Inntot is not the only company looking to offer cost-effective DRM receivers. Launched in 1993, the New Delhi-based OEM manufacturer Communications System Inc., has also put up its digital radio for sale on online websites like Amazon, and IndiaMart.
As of May 2018, the company has put up a notice for being in production for the second batch of digital radio receivers. However, despite tracking for weeks, its status remains ‘currently unavailable’ on Amazon, while we were not able to place an order from Indiamart.
But Communications System Inc does not have DRM in FM band reception. They have DRM only in AM band. Inntot has both DRM in AM and FM band reception.
Inntot also competes with major semiconductor companies who have chip-based demodulator solutions. These companies have to rely on external vendors for software components like middleware. Also, they require help in application development, field testing, etc, whereas being software-based, the Inntot solution is full, complete, end-to-end, and integrated.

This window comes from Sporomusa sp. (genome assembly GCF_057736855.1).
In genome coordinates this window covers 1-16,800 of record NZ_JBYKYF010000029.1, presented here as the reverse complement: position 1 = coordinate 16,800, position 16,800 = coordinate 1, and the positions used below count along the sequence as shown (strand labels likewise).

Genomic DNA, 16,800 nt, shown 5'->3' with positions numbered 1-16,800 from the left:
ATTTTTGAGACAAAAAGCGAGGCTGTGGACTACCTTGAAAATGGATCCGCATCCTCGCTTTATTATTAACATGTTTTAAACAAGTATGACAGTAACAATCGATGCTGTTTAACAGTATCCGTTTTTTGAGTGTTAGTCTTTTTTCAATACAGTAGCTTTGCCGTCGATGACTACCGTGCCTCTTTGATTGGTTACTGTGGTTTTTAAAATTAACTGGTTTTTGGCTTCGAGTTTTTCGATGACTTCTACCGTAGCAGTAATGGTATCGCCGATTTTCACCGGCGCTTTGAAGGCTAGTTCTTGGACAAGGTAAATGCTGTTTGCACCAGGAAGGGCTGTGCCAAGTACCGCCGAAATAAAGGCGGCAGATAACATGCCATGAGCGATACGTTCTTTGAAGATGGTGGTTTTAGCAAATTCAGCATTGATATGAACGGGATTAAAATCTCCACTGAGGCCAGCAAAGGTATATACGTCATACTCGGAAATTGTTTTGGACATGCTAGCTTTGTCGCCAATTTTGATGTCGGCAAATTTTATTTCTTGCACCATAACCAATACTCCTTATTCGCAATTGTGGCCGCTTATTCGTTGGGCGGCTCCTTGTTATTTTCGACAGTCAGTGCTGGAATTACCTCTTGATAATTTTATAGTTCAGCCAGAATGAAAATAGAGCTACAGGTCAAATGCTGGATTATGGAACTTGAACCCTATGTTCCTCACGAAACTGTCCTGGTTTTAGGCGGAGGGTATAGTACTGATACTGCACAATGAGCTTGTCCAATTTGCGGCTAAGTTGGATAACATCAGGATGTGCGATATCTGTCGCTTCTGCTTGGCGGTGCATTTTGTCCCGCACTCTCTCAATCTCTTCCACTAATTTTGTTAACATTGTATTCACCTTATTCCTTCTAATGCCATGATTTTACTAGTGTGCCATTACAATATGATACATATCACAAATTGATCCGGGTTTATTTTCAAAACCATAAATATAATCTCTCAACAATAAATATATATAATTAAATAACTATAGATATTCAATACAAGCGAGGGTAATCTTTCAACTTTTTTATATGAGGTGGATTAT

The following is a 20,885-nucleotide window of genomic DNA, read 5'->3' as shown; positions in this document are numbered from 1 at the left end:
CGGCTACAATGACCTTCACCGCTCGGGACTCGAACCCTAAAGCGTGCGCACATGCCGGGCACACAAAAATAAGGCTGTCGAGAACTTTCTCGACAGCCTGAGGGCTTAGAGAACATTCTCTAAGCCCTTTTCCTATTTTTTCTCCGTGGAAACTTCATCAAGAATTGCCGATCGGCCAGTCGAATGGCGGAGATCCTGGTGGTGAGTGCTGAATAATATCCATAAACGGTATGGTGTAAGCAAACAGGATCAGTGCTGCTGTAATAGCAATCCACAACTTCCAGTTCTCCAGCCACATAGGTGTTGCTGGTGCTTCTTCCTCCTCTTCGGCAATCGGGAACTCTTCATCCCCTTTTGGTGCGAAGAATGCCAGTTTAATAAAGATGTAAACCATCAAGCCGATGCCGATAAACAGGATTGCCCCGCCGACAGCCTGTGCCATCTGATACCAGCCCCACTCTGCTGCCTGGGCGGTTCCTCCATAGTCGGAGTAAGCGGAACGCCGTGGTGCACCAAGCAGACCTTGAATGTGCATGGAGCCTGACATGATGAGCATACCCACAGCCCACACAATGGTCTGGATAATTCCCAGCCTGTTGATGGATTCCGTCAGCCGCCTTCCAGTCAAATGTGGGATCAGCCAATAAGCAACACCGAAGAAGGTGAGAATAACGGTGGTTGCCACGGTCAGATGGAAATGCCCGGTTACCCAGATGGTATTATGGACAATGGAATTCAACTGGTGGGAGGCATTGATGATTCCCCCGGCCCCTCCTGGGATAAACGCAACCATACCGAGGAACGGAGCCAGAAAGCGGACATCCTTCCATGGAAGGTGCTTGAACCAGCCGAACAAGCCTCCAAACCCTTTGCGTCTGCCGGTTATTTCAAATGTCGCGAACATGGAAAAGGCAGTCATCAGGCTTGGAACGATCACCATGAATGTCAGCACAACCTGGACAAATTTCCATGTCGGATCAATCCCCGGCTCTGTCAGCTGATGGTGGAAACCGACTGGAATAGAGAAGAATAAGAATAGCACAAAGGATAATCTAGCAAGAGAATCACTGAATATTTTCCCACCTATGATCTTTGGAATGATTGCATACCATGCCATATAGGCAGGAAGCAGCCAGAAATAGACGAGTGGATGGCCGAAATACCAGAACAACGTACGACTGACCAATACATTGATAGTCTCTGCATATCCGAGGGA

A Choppy Ride And An Eye On The Future
Like all startups, Inntot has also had its share of challenges which it has managed to overcome. From identifying the right internet protocol (IP) for development to zeroing in on a digital radio receiver IP; from putting together the right team to finding its first alpha (high-profile) customer, the Inntot founders have seen it all. They had a tough time in arranging the initial funds. However, Kerala State Entrepreneur Development Mission helped them secure the initial funds